Worldwide deaths and severe envenomation from jellyfish stings

  title={Worldwide deaths and severe envenomation from jellyfish stings},
  author={Peter J. Fenner and John A. Williamson},
  journal={Medical Journal of Australia},
From our database of fatal and serious human envenomations, we report several cases, look at the distribution of these events, and discuss treatment. 

Intravenous ascorbic acid as a treatment for severe jellyfish stings.

A 39 year old male was stung extensively on both lower limbs by an unidentified jellyfish in shallow waters of a beach in the vicinity of Labuan Island, Malaysia.

Marine envenomation: An update — A presentation on the current status of marine envenomation first aid and medical treatments

The current first aid and medical treatments of envenomation discussed include stingray, stonefish, sea snakes and cone shells, as well as treatments for Chironex box jellyfish, Irukandji and other stinging jellyfish.

Envenomation by Cnidarians and Renal Injuries

The current state of knowledge concerning renal injuries resulting from envenomation by coelenterates is summarized and the expected mechanisms, possibilities for therapeutic approaches, and strategies for preventing human diseases in future are described.

A probable case of Irukandji syndrome in Thailand.

A case of probable Irukandji syndrome in Thailand is reported and awareness of the syndrome is promoted to aid sting prevention and stimulate research.

Envenomation with Skin Manifestations and Treatments

This review focuses on Jellyfish toxins, symptoms and treatment after sting in order to reduce treatment time, improve the survival rate for medical providers and to set a reference for follow-up study.

Complication of a Portuguese man-of-war envenomation to the foot: a case report.

  • A. GiordanoL. VitoP. Sardella
  • Medicine
    The Journal of foot and ankle surgery : official publication of the American College of Foot and Ankle Surgeons
  • 2005
A large area of skin necrosis developed after an envenomation that required extensive debridement and skin grafting and the purpose of this case report is to present such a consequence after a jellyfish sting to the dorsum of the foot.

Cutaneous injuries from marine animals.

This is a report of three cases of marine animal injuries by a stingray, a sea anemone and a jellyfish, respectively, illustrating the potential severity of such injuries.

A sting from an unknown jellyfish species associated with persistent symptoms and raised troponin I levels.

This case highlights the envenomation risks associated with marine recreation, and the need for critical evaluation of cardiac troponin assays and for further research in marine toxicology.

Cnidarians and human skin

Treatment of cnidarian injuries and stings is discussed and the varied creatures in this group that can harm man and potentially lead to serious envenomation syndromes are discussed.

A report of 49 cases of cnidarian envenoming from southeastern Brazilian coastal waters.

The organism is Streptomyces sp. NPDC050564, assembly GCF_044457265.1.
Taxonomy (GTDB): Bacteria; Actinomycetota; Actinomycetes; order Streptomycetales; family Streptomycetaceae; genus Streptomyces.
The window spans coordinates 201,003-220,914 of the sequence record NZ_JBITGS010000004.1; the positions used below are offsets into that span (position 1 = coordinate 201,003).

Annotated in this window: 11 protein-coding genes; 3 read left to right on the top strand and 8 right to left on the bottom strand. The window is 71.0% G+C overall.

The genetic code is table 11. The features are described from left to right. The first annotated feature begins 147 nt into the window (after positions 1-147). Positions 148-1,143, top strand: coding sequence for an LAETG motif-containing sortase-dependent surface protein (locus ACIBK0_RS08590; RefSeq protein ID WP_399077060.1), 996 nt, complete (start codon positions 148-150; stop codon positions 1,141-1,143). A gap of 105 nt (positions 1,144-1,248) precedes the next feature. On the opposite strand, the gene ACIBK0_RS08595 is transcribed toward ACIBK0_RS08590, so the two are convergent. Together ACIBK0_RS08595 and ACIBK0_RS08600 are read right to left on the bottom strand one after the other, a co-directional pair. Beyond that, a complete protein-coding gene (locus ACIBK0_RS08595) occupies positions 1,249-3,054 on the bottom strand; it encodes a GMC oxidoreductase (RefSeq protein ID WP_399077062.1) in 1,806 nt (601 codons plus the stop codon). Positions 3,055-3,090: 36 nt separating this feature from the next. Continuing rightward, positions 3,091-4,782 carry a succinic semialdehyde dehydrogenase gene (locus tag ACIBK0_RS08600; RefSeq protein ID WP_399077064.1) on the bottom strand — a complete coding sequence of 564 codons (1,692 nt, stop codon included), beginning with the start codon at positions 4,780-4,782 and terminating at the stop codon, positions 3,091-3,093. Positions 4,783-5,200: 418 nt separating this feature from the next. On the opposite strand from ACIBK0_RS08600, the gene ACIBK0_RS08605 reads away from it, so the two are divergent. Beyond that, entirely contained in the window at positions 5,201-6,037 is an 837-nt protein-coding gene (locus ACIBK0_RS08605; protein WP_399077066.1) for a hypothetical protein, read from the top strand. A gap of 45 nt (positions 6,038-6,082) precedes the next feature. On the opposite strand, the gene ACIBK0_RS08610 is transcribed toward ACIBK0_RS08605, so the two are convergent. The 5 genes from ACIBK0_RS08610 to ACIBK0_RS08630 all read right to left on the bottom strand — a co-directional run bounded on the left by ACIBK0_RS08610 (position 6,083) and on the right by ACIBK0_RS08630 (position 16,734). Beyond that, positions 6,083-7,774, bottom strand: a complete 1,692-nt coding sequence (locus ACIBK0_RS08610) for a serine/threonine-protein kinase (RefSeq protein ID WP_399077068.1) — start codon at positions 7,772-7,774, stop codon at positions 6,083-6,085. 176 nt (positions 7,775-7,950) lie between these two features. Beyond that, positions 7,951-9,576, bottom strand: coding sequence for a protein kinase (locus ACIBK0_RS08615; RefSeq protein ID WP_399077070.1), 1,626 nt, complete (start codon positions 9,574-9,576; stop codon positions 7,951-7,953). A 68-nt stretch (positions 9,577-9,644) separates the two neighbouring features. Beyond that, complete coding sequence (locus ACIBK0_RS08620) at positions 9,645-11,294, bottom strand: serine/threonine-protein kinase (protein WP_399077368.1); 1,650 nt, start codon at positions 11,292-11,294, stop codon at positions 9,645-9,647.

A fatal jellyfish envenomation by the Portuguese man-o'war.

  • J. BurnettW. Gable
  • Medicine
    Toxicon : official journal of the International Society on Toxinology
  • 1989

Acute management of serious envenomation by box‐jellyfish (Chironex fleckeri)

The early administration of the specific antivenom appears to be the best treatment for the savage pain of the sting, and may also result in a reduction of subsequent skin scarring.

Sudden death in a child following jellyfish envenomation by Chiropsalmus quadrumanus. Case report and autopsy findings.

The case of a child who died within 40 minutes of accidental envenomation with tentacles of a jellyfish, Chiropsalmus quadrumanus, is reported and this coelenterate may be of special danger to small children.

Venomous and Poisonous Marine Animals: A Medical and Biological Handbook

Cnidarians - animals with endogenous cnidae echinoderms, molluscs and sponges toxic (venomous and poisonous) marine vertebrates further international studies on toxic marine animals special

Acute regional vascular insufficiency after jellyfish envenomation

Three cases of jellyfish envenomation which occurred in the Indian Ocean and the Andaman Sea are reported, corroborate the vascular and neurogenic injury, which previously have been reported in experimental animals and in human patients, that may result from jellyfish venoms.

Sea wasp (Chironex fleckeri) antivenene: neutralizing potency against the venom of three other jellyfish species.

  • E. BaxterG. Marr
  • Environmental Science
    Toxicon : official journal of the International Society on Toxinology
  • 1974

Injuries to Man From Marine Invertebrates in the Australian Region

The greatest part of the book is given to coelenterates and the many types of "jellyfish" stings they may produce, some mild, some excruciatingly painful, and some on occasion lethal.

Comparison of tentacle extracts from Chiropsalmus quadrigatus and Chironex fleckeri.

  • T. E. Keen
  • Biology
    Toxicon : official journal of the International Society on Toxinology
  • 1971

Disarming the box-jellyfish: nematocyst inhibition in Chironex fleckeri.

Laboratory tests indicate that methylated spirits, widely espoused as a first-aid treatment for jellyfish stings, causes massive discharge of nematocysts in living tentacles of the box-jellyfish, Chir onex fleckeri, casting doubt on this substance as a treatment for Chironex stings.